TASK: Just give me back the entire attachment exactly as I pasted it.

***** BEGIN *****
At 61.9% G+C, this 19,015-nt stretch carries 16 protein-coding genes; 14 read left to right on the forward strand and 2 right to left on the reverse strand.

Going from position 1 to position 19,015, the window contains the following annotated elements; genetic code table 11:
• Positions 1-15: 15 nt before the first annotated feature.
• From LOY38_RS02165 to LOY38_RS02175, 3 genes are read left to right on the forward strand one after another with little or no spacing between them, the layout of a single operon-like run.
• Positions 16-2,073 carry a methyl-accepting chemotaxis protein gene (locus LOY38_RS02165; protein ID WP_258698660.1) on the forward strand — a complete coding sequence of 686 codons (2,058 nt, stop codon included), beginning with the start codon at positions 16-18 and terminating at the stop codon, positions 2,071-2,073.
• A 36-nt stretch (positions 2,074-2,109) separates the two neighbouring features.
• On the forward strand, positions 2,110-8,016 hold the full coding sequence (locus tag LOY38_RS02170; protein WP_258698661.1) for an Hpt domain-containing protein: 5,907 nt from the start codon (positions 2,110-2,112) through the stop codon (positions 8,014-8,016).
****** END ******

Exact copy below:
At 61.9% G+C, this 19,015-nt stretch carries 16 protein-coding genes; 14 read left to right on the forward strand and 2 right to left on the reverse strand.

Going from position 1 to position 19,015, the window contains the following annotated elements; genetic code table 11:
• Positions 1-15: 15 nt before the first annotated feature.
• From LOY38_RS02165 to LOY38_RS02175, 3 genes are read left to right on the forward strand one after another with little or no spacing between them, the layout of a single operon-like run.
• Positions 16-2,073 carry a methyl-accepting chemotaxis protein gene (locus LOY38_RS02165; protein ID WP_258698660.1) on the forward strand — a complete coding sequence of 686 codons (2,058 nt, stop codon included), beginning with the start codon at positions 16-18 and terminating at the stop codon, positions 2,071-2,073.
• A 36-nt stretch (positions 2,074-2,109) separates the two neighbouring features.
• On the forward strand, positions 2,110-8,016 hold the full coding sequence (locus tag LOY38_RS02170; protein WP_258698661.1) for an Hpt domain-containing protein: 5,907 nt from the start codon (positions 2,110-2,112) through the stop codon (positions 8,014-8,016).